There are three main drivers for nvidia graphics card on linux, one of which is shipped with slackware:
- nv (shipped with slackware) - this provides basic 2d acceleration, not 3d
- nvidia (NVidia's proprietary driver) - this is the generally recommended driver, providing good 2d and 3d performance
- nouveau - an attempt to reverse-engineer the nvidia driver; not particular usable or stable
This article assumes you want the 'nvidia' driver; if you do not, generic (IE not slackware-specific) documentation available.
Obtaining the driver
The driver can be found at .
Installing the driver
The driver must not be installed while X is running; if X is running, stop X, install the driver, then start X again how you normally would (eg "telinit 4", or "startx").
Download the driver, then "sh FILENAME.run" in the directory you downloaded it do, replacing "FILENAME" with the name of the file you downloaded.
There are two options:
This is an automated tool, that the above installer offers to run for you. It attempts to modify your XOrg.conf automatically to use the nvidia driver.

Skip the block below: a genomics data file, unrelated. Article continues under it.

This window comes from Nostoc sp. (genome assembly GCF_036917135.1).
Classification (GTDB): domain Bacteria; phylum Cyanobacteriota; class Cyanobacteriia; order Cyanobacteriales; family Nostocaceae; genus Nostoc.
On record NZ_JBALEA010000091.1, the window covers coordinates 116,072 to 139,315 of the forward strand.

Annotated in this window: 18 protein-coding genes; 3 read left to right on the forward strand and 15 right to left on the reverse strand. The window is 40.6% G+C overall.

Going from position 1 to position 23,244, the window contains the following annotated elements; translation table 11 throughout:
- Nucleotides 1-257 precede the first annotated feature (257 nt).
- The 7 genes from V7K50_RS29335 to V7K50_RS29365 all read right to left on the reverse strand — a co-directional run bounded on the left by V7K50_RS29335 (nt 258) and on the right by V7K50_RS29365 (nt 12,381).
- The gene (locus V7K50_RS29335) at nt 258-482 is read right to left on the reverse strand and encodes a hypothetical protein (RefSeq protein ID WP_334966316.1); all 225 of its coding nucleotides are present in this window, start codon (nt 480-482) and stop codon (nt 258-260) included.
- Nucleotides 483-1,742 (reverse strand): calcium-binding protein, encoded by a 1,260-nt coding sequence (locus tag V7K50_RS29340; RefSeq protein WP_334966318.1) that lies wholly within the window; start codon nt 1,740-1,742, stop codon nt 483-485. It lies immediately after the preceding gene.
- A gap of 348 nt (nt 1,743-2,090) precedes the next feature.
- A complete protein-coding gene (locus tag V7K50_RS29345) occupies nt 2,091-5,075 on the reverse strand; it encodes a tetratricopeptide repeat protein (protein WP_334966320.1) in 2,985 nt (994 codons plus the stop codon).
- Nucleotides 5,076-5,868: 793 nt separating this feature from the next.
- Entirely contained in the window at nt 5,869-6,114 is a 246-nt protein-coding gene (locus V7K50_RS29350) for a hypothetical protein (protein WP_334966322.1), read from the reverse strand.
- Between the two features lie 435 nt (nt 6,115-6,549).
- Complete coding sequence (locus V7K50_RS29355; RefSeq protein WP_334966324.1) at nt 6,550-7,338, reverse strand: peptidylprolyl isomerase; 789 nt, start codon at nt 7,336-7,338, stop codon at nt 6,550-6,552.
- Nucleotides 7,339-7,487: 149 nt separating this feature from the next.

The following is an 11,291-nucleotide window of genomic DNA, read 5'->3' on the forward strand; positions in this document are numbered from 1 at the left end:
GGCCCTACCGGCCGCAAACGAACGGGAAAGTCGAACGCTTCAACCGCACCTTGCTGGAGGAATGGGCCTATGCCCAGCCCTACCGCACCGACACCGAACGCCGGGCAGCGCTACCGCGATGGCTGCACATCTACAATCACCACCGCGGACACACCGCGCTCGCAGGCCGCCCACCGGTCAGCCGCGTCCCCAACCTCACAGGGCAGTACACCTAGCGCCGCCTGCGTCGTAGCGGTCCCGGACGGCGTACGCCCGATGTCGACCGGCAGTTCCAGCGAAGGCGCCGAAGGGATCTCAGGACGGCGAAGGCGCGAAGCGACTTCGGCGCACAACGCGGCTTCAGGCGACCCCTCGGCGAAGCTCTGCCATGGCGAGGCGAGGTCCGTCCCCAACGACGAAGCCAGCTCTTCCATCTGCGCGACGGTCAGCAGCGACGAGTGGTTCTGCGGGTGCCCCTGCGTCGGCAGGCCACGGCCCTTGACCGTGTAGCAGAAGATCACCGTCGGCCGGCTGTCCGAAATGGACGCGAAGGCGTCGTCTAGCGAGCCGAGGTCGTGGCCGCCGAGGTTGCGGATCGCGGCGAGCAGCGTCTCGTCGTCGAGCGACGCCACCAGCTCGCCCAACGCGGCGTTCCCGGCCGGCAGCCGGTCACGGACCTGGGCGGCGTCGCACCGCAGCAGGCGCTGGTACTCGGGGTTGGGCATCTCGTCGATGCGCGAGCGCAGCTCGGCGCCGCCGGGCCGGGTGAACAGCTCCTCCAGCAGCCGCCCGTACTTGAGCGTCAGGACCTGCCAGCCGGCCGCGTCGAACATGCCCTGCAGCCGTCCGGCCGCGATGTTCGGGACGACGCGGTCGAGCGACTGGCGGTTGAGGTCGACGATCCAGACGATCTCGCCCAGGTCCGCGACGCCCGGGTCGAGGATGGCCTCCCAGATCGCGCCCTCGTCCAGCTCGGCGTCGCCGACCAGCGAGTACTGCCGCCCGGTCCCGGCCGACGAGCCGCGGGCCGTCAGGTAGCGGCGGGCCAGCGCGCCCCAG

Find the section relating to your graphics card in /etc/X11/xorg.conf, and change the driver to "nvidia". If you want to change the default settings, for example, add dual-head support, see the readme installed into /usr/doc/NVIDIA_GLX-1.0/.
Checking It's Working
- Check "nvidia-settings" runs in X
- Check "glxinfo | grep direct" returns "direct rendering: Yes"
- Check "glxgears" gives a reasonable result (google for comparisons)
Pay close attention to specific model of graphics card when checking for suitable glxgears results; keep in mind that glxgears isn't really a good 'benchmark', but should indicate if DRI is working properly or not. For example:
- On an Intel X3100, a good result is somewhere around 1000 FPS
- On an NVidia 7800GTX, a good result is somewhere above 12000 (though 15k is fairly normal)